The World Chess Hall of Fame was created in 1986 by the United States Chess Federation and its president at the time, E. Stephen Doyle.
Originally known as the U.S. Chess Hall of Fame, the museum opened in 1988 in the basement of the Federation’s then headquarters in New Windsor, New York, with an exhibition featuring a book of chess openings signed by Bobby Fischer, the Paul Morphy silver set, and cardboard plaques honoring past grandmasters. In 1992, the U.S. Chess Trust purchased the museum and moved its contents to Washington D.C. From 1992 to 2001, the collection grew to include the World Chess Championship trophy won by the U.S. team in 1993, numerous chess sets and boards, and the U.S. and World Hall of Fame inductee plaques.
In 2001, the institution moved into a new, multi-million dollar facility at the Excalibur Electronics headquarters in Miami, Florida and was renamed the World Chess Hall of Fame and Sidney Samole Museum. As General Manager of Fidelity Electronics, Samole conceived of the first chess computer, Chess Challenger 1, in 1977, and the new museum’s name was a tribute to his pioneering work at the intersection of chess and modern technology. Under the leadership of Executive Director Al Lawrence, the museum continued collecting chess sets, books, tournament memorabilia, advertisements, photographs, furniture, medals, trophies, and journals until it closed in 2009.
Due to the vibrancy of Saint Louis and the growing international reputation of the Chess Club and Scholastic Center of Saint Louis, it was then proposed that the contents of the Miami institution be moved to Saint Louis. Realizing the potential to provide area youth with a vital educational resource, Jeanne and Rex Sinquefield provided seed funding to relocate the institution to Saint Louis. U.S. Chess Trust President Jim Eade, Mr. Sinquefield, and other staff and board members from both the Trust and the USCF approved the move in August 2010.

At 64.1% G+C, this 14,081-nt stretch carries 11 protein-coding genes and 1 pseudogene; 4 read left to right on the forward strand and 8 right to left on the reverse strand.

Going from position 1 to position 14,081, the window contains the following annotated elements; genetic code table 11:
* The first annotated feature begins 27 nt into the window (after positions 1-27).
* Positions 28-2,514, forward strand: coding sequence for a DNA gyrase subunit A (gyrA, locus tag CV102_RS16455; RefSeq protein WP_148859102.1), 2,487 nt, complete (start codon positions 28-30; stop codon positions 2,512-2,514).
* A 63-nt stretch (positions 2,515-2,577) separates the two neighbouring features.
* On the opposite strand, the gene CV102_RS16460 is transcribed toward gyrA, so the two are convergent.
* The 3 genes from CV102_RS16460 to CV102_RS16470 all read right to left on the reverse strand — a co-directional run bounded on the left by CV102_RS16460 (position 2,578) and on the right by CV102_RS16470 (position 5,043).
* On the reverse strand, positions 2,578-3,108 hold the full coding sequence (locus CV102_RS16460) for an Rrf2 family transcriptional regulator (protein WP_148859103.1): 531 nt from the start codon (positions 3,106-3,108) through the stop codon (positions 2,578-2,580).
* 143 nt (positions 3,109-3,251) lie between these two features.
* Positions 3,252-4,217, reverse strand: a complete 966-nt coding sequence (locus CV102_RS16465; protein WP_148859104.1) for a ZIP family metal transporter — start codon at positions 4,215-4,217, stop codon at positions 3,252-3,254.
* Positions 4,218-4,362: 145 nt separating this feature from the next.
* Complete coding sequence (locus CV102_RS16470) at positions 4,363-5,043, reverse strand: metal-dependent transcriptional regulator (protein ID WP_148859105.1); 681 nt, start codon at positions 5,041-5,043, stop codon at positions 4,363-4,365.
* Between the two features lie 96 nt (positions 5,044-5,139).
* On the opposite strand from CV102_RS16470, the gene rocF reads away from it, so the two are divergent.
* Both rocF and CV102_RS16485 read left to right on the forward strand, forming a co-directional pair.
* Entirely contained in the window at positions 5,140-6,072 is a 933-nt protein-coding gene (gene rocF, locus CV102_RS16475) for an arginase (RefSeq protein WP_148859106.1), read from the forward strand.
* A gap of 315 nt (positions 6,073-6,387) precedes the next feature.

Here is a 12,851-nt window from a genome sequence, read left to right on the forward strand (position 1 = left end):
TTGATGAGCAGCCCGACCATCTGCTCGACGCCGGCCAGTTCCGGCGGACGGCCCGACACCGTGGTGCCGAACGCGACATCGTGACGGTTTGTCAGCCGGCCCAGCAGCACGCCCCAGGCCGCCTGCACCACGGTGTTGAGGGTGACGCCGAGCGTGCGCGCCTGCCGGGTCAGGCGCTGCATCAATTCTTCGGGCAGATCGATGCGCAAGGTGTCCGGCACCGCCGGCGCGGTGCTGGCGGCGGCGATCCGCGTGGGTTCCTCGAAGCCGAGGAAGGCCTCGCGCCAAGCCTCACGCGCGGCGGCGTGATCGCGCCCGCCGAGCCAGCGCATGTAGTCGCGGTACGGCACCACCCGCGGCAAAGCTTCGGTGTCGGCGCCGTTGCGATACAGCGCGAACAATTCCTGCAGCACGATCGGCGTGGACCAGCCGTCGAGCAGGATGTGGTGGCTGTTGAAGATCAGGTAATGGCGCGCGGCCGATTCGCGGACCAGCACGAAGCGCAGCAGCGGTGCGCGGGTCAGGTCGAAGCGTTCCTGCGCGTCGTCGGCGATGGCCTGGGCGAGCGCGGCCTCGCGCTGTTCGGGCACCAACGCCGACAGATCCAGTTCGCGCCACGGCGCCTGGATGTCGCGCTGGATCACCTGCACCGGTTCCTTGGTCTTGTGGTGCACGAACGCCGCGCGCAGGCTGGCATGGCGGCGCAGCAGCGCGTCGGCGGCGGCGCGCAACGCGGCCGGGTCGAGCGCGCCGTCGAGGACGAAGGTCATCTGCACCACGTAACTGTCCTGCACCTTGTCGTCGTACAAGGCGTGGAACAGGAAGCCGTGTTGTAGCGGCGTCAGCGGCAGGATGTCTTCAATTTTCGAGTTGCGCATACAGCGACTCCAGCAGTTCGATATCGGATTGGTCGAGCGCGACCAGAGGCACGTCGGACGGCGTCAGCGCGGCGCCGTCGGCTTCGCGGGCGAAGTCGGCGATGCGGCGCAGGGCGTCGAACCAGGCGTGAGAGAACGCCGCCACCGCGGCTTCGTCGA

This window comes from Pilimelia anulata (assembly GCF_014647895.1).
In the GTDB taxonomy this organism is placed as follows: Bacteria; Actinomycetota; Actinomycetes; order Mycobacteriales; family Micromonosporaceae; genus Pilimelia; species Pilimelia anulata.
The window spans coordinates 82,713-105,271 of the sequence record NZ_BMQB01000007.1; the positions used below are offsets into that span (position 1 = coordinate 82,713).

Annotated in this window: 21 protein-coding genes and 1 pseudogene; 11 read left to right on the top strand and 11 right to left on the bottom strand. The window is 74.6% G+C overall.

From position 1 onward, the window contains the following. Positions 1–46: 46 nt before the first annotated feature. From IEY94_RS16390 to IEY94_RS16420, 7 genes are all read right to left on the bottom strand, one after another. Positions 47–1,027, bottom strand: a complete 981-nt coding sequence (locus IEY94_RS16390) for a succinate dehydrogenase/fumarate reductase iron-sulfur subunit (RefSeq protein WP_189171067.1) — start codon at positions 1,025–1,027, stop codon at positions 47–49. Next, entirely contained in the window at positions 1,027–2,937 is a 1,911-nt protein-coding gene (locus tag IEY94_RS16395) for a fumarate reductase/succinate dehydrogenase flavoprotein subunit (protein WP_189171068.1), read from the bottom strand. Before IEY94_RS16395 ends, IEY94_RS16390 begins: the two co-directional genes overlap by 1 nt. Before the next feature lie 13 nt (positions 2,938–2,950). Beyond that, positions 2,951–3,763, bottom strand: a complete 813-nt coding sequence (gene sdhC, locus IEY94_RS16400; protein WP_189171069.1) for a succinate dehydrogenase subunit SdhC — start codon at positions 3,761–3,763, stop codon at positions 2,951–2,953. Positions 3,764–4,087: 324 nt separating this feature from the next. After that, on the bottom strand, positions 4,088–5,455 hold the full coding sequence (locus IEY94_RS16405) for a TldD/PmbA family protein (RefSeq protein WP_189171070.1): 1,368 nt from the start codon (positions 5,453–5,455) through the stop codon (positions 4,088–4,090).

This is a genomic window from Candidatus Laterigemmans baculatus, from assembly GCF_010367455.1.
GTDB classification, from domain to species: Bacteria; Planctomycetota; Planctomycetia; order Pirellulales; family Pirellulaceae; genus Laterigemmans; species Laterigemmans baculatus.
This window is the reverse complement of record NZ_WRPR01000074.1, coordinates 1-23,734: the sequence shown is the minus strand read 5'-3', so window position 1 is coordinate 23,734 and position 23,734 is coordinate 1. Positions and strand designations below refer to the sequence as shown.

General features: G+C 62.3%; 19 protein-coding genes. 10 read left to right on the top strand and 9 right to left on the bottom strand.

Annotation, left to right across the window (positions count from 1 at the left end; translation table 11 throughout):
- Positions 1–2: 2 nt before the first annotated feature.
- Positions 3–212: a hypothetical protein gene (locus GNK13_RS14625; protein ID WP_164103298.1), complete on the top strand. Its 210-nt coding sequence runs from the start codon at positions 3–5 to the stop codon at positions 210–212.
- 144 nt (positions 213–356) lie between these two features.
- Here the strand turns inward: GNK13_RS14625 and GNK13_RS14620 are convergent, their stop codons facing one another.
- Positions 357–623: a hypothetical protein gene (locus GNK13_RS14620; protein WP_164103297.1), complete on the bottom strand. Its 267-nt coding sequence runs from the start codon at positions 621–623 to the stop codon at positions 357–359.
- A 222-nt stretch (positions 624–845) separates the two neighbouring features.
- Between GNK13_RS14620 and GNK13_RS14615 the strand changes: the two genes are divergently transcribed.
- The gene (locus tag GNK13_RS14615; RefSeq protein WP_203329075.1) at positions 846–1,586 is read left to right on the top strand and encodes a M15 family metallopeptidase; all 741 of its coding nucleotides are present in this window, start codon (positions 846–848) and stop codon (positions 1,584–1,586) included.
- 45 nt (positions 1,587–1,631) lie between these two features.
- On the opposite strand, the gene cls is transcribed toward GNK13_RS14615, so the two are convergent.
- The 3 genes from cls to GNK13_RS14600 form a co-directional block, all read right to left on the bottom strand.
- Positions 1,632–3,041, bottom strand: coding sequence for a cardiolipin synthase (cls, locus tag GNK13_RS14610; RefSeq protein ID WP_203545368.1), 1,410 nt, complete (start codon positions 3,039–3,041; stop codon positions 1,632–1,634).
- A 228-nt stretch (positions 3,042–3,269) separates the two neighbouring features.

The World Chess Hall of Fame opened on September 9, 2011 in Saint Louis in the Central West End, a bustling neighborhood located directly across the street from the Chess Club and Scholastic Center of Saint Louis. The World Chess Hall of Fame is housed in a historic 15,900 square-foot residence-turned-business and features the U.S. and World Chess Halls of Fame, displays of artifacts from the permanent collection, and temporary exhibitions highlighting the great players, historic games, and rich cultural history of chess. The WCHOF partners with the Chess Club and Scholastic Center to provide innovative programming and outreach to local, national, and international audiences.